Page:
This story which broke out today to coincide with the airing of the Market Place episode reveals nothing new. In October of 2011, the Globe and Mail reported
The federal government is considering new restrictions that may prevent food manufacturers from labelling processed meat products as “natural” if they contain cultured celery extract, a preserving agent that is a source of potentially unhealthy nitrates and nitrites.
Not to single out Maple Foods, Schneider, another processed food company, used the same trick with bacon, and actually was even more misleading by printing on the label "no nitrites added".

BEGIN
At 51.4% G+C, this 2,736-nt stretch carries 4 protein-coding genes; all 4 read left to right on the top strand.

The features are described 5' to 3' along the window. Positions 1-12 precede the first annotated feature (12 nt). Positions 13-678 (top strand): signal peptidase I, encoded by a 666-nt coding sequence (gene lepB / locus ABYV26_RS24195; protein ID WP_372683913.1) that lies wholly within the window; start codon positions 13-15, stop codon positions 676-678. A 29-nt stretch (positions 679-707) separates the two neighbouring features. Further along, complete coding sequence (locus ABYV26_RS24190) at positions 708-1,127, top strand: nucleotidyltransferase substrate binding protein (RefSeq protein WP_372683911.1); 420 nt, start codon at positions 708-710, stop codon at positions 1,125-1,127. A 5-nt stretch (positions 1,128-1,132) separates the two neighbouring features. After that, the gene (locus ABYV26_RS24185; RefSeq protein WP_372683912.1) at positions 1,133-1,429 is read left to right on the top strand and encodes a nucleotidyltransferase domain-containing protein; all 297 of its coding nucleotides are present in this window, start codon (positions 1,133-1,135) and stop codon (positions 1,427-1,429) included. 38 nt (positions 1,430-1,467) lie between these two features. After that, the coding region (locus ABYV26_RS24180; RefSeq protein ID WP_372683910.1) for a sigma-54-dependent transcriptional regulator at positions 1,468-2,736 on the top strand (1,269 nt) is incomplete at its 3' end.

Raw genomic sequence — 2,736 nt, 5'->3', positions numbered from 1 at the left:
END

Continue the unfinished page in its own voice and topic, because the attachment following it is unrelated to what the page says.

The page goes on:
After I wrote the bulk of this blog, it came to my attention that, in response to Market Place's analyses, Maple Leaf Foods this week decided to modify their labels and include the fact that the products contain nitrite.
But what I find a little disturbing is the comment from Randy Huffman, chief product safety officer with Maple Leaf Foods.
"Nitrite is very misunderstood. Nitrite is actually part of a healthy, balanced diet, it's in a variety of foods that we eat every day,"
Although it is true that the nitrite nitrosamine connection in humans is not that clear-cut and that adding ascorbic acid and erythorbate to meat products helps prevent nitrosamine formation, I have never seen anything suggesting that these ions, although part of the nitrogen cycle, are part of a healthy diet.
This study in fact reveals that nitrite levels in vegetables range from 0.2 to 6.1 ppm ( fresh and frozen vegetables) and are even lower in canned products. In contrast, cured meats and hot dogs contain at least 50 to 100 ppm. Thanks for distorting the truth again, Mr. Huffman!